Recently I received a memo to remind me of John Hattie’s research on collective teacher efficacy, the number one influence, according to his mega-analysis, on student achievement:
Collective teacher efficacy (d = 1.57). This is a factor that can be manipulated at a whole school level. It involves helping all teachers on the staff to understand that the way they go about their work has a significant impact on student results – for better or worse. Simultaneously, it involves stopping them from using other factors (e.g. home life, socio-economic status, motivation) as an excuse for poor progress. Yes, these factors hinder learning, but a great teacher will always try to make a difference despite this, and they often succeed.
There are so many questions no one seems to ask. First, how do we know this is true? So often we are handed this nugget of information as though it were fact. Hattie’s famous list of influences is a meta-analysis of 800 meta-analyses of more than 50,000 quantitative studies of variables affecting the achievement of students. But what does that mean? Despite the large numbers, it means that Hattie selected only those studies that focused on factors that he argues can be influenced in schools, so topics like class, poverty, health in families, and nutrition are excluded. Thus, although he says teachers should not use those factors as an “excuse,” he does not calculate their impact on learning. He includes only quantitative studies, that is, studies that measure what can be measured, test results, for example. Anything that documents the experiences of children and teachers, their joy, their anguish, their hopes and fears is excluded. He includes or excludes further studies based on his beliefs about the quality and motives of the research. These 50,000 chosen studies, then, conducted in the past, are stirred in the pot of statistical analysis, place, gender, culture, age, ability all blended, amalgamated, averaged and then summarized to give us the list of influences.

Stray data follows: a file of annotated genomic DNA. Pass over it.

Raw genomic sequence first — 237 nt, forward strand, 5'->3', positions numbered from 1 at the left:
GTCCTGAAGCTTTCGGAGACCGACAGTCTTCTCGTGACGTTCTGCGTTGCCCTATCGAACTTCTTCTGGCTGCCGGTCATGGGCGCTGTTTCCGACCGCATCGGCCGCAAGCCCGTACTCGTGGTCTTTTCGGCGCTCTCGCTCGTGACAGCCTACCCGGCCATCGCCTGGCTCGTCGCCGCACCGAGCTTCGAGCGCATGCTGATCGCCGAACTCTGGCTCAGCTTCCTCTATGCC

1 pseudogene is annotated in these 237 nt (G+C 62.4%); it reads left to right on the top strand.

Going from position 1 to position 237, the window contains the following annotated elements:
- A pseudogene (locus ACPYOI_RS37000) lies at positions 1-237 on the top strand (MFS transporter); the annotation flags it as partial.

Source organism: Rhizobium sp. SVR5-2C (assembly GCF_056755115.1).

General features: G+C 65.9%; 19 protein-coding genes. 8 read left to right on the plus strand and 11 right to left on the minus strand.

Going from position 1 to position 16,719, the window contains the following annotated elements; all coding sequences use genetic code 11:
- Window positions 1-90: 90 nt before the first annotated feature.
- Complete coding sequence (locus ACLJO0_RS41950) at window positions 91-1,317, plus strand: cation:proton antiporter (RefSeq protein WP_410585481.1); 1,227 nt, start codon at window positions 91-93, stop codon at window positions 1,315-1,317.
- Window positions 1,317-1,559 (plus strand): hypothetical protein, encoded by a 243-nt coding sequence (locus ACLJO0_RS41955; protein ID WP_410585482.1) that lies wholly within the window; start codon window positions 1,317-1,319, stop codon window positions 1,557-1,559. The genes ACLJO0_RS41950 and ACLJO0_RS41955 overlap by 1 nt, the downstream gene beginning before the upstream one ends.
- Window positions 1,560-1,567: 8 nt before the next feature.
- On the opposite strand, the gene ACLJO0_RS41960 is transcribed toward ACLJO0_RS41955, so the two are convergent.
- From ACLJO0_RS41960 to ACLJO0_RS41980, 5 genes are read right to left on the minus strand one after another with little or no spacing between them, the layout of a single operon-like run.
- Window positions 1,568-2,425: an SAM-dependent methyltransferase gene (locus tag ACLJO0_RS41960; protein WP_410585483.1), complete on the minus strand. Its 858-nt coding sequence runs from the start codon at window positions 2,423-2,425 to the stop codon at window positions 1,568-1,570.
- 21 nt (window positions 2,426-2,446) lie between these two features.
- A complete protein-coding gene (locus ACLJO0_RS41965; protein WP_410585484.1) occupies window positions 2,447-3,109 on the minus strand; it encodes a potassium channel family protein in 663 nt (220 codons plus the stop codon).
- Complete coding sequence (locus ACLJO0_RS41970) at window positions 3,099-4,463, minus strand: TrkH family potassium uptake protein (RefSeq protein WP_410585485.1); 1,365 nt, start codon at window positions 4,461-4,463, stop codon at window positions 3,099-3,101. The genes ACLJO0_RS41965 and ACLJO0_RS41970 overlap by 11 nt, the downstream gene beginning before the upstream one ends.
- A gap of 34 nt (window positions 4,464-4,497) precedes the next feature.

I keep wondering why we accept this list as though numbers so derived matter more than common sense. Children who are hungry, who don’t know where they are going to sleep at night, whose parents are suffering in the grip of generational poverty and trauma are not going to magically “improve” when we use concept mapping (effect size 0.64) in our classrooms. Although schools can’t “influence” poverty, our time and resources are used to heal, at least in small ways, the effects: we have food programs, extra clothing, washing machines and showers, counseling for children who are angry, hurt, grieving; we send home grocery cards, Christmas hampers, used laptops; we have after-school programs, organize funding for running shoes, and to pay costs so all the children can attend field trips or get extra music lessons. When we shush a child who is talking during the announcements, and he tells us to fuck off, pushes over his chair, and storms out of the room, we understand that it’s very possible he didn’t sleep last night, because he shares his room with two brothers and his aunt’s baby who often cries most of the night; we know he came late to school and so missed the breakfast program and likely hasn’t eaten since we fed him lunch yesterday; we understand that anger is a response to frustration, hurt, pain. We feed him; we love him. But it doesn’t help us teach him math. This is not an excuse. A teacher cannot be responsible for the success of a child. Even a great teacher.
But then, what is a greatness in a teacher? With the Olympics on right now, we know what great athletes are. Still, even a great snowboarder like Mark McMorris is excused when gusts of wind shift his balance. Even a great skater like Nathan Chen is excused when the complex, impossible to measure factors of heart, nerve and confidence destroy his poise.
Most of us are just ordinary. Still, I’ve never met a teacher who didn’t try. I see day-to-day miracles from ordinary teachers who try, try, try every day, without fan support, without a coach helping from the sidelines, without the resources they need, despite ludicrous lists that tell them to simply try harder, despite gusting winds and broken hearts.
I wonder why we continue to listen to the statistical machinations of an Australian academic rather than the teachers in our own community who say, please help.